But Gracie’s loss of hearing and apparent connection to a bottomless desire for affection was only a small part of the physical and personality changes that she was going through. Though calmer and definitely happier in her quiet little world, she was also aging rapidly and suffering from a number of health problems, which were slowly but steadily taking their toll. One by-product of her hearing loss – was that her “meow” went from normal range to something that sounded more like a super-sonic goat and she had a lot, and I do mean A LOT – to say. It could be tough first thing in the morning, and she could be pretty darned persistent, but it was also pretty darned funny. Honestly, I don’t know if I could have imagined the sounds that she made if I hadn’t been there to witness it firsthand. That girl had needs, and if she wasn’t fast asleep she would make sure that you knew about them – as she wanted either to be fed or purring in your lap almost all the time. Taku, not much for independent thinking, decided that if it was working for Gracie, then he should give it a try too – and though he neither fit on your lap as easily (since she was very underweight due to a number of health issues and he is quite overweight from stealing her food as often as he could) he took almost all of his cues from her. “Gracie is meowing, I should Meow. Gracie is hopping on the chair; I should hop on the chair. Gracie wants to sleep on this pillow; I should sleep on this pillow, etc.”

Gracie went from being one of the shyest cats I know – to one of the most affectionate. And by her example – Taku and Soma learned that they could get affection and attention at almost any time of day, in any room, from anybody. It was a great thing.

Last week, we made the difficult decision to have Gracie euthanized. Sweet and seemingly happy as she was, she was also very ill and in the last couple of years had lost a tremendous amount of weight and muscle mass. It’s hard to tell, because cats are pretty stoic creatures, but it sure looked like it was difficult and probably painful for her just to lie down and stand up toward the end. But she never stopped being sweet and affectionate. We will miss the old girl, her loud talking, her constant companionship and her sweet loving face. I am so glad that her last couple of years seemed to make her so happy, despite her health issues. I hope that Taku and Soma remember what she taught them and continue to be more interactive and affectionate than they had been before. Time will tell.

But whether they do or not, I guess taking this time to reflect on the last ten years with these three just feels important to me. Our pets whether they are cats, dogs, bunnies or whatever, really do become a big part of our lives, a part of our families. Their personalities shape our day-to-day experience and it is amazing how much love they can bring us. In this case, I learned too, that the capacity for change and transformation is present in all sorts of creatures – finding opportunity within obstacles. Thanks, Gracie.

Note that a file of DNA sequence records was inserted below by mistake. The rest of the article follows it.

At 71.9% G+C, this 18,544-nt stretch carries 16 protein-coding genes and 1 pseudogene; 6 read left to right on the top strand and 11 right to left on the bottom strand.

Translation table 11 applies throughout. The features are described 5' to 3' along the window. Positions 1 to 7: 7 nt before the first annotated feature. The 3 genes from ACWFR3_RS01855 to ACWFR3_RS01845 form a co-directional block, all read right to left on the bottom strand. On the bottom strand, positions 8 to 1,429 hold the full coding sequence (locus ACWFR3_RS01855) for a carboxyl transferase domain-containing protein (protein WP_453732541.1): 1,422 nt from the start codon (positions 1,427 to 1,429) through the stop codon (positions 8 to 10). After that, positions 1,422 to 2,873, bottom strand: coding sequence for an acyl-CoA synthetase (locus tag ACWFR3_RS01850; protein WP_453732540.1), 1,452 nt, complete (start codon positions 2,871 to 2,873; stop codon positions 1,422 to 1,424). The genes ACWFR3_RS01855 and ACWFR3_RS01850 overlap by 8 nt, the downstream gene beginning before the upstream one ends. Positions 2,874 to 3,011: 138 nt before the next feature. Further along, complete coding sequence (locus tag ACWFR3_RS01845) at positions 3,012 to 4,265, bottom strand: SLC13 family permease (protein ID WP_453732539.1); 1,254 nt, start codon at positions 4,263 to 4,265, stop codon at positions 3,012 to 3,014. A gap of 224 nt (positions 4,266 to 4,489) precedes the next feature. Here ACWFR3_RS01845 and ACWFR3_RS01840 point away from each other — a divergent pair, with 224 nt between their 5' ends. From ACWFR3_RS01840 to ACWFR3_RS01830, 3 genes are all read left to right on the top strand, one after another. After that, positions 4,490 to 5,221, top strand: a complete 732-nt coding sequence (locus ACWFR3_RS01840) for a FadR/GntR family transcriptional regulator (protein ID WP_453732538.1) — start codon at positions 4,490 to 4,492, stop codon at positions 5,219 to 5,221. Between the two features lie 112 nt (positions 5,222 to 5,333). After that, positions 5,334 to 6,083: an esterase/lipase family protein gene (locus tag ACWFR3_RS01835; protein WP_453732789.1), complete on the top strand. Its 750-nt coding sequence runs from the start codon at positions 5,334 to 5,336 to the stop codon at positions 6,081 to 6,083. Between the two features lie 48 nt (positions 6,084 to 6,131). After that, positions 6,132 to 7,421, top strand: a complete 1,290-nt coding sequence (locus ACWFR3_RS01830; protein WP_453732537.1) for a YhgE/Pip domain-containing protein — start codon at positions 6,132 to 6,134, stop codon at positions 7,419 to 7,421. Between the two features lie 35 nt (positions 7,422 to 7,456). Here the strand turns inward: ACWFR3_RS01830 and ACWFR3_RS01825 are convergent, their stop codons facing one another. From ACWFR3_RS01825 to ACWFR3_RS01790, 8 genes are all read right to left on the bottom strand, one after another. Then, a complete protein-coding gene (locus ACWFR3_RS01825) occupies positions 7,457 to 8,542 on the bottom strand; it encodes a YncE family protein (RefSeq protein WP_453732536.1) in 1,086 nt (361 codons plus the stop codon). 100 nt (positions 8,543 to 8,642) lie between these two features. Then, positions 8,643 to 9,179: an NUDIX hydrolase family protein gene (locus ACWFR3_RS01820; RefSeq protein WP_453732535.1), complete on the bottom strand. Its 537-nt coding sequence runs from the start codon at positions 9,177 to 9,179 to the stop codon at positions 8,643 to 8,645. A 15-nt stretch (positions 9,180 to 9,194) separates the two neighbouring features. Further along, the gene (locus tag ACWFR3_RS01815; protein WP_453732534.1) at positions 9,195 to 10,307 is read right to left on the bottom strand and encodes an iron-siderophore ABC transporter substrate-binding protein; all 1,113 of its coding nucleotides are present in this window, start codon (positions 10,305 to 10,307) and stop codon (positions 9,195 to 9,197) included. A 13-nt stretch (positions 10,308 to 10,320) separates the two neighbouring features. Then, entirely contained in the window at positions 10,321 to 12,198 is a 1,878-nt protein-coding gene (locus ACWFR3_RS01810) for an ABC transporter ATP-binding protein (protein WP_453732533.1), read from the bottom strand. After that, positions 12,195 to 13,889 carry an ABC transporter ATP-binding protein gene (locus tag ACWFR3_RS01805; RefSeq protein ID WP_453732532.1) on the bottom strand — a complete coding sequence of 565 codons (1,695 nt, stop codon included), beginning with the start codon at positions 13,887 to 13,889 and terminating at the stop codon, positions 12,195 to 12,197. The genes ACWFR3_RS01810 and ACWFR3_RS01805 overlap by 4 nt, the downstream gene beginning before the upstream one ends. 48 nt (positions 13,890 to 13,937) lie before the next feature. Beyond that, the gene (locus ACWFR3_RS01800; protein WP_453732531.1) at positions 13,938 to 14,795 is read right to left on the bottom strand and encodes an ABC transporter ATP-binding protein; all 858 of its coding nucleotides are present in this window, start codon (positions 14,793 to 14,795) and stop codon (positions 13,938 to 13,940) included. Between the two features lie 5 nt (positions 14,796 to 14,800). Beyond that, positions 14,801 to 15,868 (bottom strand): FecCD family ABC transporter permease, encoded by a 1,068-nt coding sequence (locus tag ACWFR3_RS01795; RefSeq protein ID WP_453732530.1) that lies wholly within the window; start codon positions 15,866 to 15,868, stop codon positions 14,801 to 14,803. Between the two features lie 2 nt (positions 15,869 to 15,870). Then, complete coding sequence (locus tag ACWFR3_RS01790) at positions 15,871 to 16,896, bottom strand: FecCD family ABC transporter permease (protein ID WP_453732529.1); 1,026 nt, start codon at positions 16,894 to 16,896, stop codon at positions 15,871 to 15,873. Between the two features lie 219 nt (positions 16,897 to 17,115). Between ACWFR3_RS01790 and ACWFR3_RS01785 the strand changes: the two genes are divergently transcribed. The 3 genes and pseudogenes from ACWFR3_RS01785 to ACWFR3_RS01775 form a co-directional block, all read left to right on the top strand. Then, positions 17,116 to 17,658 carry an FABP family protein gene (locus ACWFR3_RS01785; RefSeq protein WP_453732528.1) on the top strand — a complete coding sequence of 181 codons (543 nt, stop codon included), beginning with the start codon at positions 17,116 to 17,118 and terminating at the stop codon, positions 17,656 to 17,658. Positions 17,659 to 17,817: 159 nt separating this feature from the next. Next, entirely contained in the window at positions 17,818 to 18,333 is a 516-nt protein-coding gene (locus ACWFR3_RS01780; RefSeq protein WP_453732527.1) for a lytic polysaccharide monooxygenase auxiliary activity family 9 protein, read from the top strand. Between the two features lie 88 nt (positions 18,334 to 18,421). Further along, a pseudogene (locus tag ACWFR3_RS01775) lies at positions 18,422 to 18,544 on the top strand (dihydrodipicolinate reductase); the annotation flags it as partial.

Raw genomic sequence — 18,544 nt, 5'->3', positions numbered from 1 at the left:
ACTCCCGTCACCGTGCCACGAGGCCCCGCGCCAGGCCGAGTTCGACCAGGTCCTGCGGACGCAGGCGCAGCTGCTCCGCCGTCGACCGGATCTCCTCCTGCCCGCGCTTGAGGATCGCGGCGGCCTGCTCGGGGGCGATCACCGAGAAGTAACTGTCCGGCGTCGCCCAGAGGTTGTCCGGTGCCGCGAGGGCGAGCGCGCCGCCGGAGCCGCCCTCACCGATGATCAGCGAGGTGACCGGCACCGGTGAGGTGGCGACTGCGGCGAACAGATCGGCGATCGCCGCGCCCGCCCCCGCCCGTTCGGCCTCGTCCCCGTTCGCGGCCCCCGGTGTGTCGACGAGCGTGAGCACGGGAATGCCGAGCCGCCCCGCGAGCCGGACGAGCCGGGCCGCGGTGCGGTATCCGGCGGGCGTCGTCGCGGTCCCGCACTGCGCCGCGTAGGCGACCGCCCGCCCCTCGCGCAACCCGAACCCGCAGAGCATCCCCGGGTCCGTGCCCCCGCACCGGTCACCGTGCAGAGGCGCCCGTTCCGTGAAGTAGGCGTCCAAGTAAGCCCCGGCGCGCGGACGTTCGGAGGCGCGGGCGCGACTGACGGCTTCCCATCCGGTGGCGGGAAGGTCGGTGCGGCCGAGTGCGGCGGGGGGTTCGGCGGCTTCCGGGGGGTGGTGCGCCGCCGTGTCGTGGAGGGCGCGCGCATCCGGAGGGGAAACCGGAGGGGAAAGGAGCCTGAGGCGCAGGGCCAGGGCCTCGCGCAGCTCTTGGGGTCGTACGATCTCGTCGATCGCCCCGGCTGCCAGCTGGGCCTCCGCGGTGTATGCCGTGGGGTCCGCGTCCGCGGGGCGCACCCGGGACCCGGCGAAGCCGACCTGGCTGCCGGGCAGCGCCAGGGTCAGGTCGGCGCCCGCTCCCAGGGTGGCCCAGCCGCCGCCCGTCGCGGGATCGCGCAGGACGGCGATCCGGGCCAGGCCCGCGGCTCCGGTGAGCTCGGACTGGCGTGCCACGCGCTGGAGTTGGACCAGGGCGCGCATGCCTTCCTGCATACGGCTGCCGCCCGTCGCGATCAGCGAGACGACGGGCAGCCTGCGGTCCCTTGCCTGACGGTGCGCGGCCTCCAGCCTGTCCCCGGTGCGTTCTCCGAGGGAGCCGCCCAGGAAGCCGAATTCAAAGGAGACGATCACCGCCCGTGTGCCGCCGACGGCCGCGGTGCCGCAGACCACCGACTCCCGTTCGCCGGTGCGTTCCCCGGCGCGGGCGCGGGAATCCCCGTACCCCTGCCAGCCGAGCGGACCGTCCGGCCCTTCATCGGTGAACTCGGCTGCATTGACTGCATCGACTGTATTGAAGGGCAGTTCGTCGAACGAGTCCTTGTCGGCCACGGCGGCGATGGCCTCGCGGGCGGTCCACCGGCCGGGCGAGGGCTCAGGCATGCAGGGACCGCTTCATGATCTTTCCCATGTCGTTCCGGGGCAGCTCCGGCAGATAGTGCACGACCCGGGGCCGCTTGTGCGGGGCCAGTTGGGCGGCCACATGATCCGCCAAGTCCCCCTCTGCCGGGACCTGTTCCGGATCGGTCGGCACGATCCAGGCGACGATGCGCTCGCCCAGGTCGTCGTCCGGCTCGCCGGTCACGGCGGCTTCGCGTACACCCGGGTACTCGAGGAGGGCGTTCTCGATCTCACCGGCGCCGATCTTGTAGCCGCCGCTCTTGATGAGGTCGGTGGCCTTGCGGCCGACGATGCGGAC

Are you starving your creativity? June 24, 2014

Child's Drawing2

I can’t go without eating, none of us can. It is one of those fundamentals that all living organisms must satisfy in one way or another or perish without it. No surprises here. But what about our other urges, needs, drives and desires – and specifically, what about creativity? Do we need it? Will we perish without it? And beyond our own personal needs to express and utilize this aspect of our selves, do others need it from us? I say, yes. While we may not wither away in our physical form – without creativity our lives can become, bland, unfulfilling and stagnant. And the impact goes beyond our own well-being – without creativity how do we move forward as a species, where will our society be without new and innovative thoughts, ideas, objects of beauty and personal expression? No place that I want to go, I can tell you.

Why is creativity important?
Let’s pull it back a bit here – while the impact of a world without creative expression may evoke visions of bleak, grey automation – what I really want to talk about here is how it affects us in a personal way. There are those of us who identify ourselves as “Creatives” and our form of expression might manifest itself in ways that are easily recognized for their creativity: music, the arts, writing, etc. While for others the expression of their creative inclinations might take shape in how they dress, what they cook, how they approach confounding questions that arise during the work day, or the “hobbies” they engage in, be it knitting, model building or gardening. In different ways each of these activities, actions and approaches to life, involve that part of us that is “creative”. And to leave it out, to not have a place or a way to express it would not only make our lives less colorful, but on a basic fundamental level – it would be less satisfying, less enjoyable and more fulfilling.

Creativity: luxury or necessity?